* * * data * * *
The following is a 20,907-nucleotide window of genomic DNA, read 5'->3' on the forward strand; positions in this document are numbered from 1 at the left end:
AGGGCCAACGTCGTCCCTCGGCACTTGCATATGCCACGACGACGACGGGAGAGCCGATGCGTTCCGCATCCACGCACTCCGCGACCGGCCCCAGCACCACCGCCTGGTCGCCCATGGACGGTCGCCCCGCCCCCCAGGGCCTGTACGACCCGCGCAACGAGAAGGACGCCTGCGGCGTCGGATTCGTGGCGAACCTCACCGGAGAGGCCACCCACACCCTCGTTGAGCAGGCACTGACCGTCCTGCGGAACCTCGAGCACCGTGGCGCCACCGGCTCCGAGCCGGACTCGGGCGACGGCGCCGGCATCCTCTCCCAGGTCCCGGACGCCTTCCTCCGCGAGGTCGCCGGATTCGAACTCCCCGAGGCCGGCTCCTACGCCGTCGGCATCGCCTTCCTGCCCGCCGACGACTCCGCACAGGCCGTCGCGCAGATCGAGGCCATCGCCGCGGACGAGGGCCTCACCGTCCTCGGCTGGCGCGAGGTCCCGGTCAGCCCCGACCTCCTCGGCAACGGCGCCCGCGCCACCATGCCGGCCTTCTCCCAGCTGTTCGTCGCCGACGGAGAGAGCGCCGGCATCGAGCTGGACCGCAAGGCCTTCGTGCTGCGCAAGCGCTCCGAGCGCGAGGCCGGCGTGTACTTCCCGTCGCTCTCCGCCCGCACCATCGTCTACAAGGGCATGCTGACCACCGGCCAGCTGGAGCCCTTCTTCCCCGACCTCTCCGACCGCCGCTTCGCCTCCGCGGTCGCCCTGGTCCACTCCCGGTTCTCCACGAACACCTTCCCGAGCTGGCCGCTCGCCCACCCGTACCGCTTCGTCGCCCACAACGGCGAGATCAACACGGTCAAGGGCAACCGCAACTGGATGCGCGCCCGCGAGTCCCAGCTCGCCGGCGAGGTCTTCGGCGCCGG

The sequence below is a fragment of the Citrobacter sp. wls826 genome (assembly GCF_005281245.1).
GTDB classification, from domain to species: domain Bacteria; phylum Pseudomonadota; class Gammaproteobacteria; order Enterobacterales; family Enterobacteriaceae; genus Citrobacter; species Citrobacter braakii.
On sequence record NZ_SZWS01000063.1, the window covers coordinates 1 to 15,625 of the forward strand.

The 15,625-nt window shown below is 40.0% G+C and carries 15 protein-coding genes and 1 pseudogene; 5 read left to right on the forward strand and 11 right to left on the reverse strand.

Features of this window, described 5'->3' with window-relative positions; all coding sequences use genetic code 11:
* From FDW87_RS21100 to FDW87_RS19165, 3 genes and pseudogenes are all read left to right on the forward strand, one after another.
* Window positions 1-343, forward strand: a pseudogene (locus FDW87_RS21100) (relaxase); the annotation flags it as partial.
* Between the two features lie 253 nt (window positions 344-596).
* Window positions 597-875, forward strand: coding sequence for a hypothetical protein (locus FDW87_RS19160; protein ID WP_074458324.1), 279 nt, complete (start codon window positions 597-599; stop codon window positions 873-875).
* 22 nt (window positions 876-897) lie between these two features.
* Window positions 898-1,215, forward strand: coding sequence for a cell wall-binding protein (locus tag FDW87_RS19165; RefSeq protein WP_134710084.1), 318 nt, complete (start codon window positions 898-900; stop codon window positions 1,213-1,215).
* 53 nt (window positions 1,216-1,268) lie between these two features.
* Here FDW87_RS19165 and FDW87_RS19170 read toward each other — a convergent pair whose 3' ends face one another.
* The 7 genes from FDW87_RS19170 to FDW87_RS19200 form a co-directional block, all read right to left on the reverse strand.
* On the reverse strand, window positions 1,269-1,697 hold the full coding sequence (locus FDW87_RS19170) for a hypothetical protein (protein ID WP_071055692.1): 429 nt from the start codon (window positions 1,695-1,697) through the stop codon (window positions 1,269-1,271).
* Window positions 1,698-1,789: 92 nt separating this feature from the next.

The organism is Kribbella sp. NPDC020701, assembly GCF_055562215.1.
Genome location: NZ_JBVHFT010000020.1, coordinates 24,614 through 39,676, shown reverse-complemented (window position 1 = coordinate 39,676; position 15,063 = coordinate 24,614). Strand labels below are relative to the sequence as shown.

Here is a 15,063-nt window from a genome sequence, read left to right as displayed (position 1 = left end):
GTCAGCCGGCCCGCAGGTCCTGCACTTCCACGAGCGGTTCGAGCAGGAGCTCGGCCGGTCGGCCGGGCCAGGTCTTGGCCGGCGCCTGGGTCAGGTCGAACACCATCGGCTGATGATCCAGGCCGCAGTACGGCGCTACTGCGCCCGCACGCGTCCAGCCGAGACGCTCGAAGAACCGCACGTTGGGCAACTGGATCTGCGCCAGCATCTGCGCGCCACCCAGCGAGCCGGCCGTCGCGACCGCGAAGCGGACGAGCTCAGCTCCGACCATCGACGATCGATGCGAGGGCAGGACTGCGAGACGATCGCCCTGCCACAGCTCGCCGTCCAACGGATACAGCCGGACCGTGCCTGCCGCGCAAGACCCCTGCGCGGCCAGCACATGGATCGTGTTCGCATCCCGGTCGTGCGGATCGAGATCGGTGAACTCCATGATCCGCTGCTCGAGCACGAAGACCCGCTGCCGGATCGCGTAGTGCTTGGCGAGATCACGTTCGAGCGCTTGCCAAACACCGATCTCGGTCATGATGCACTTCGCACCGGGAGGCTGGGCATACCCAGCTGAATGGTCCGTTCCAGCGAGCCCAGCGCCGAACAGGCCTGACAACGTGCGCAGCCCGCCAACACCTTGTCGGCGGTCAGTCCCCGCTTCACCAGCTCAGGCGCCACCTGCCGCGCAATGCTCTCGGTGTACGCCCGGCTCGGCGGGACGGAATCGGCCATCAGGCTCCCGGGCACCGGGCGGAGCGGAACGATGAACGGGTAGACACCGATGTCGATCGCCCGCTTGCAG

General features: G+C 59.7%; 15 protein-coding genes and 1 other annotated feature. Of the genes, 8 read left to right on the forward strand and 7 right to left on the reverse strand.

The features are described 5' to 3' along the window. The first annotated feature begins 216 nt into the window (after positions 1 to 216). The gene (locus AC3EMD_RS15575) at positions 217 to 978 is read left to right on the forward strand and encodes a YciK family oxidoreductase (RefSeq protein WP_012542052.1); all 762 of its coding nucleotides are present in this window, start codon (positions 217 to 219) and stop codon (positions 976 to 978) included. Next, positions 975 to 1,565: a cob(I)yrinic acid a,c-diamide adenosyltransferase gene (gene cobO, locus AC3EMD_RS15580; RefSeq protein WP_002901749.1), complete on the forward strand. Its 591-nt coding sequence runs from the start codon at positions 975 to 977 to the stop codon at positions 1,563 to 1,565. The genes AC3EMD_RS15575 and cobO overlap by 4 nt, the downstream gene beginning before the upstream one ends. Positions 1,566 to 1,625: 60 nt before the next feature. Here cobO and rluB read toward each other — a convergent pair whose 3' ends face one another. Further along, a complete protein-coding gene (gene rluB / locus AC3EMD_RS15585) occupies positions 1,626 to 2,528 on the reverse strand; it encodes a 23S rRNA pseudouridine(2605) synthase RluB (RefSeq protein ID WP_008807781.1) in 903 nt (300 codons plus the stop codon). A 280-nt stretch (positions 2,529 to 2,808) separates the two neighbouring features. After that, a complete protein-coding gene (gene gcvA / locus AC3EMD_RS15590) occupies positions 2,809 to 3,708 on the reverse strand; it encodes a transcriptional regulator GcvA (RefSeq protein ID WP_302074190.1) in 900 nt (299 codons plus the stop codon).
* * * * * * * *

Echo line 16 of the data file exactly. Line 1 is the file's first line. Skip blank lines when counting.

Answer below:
* The 7 genes from FDW87_RS19170 to FDW87_RS19200 form a co-directional block, all read right to left on the reverse strand.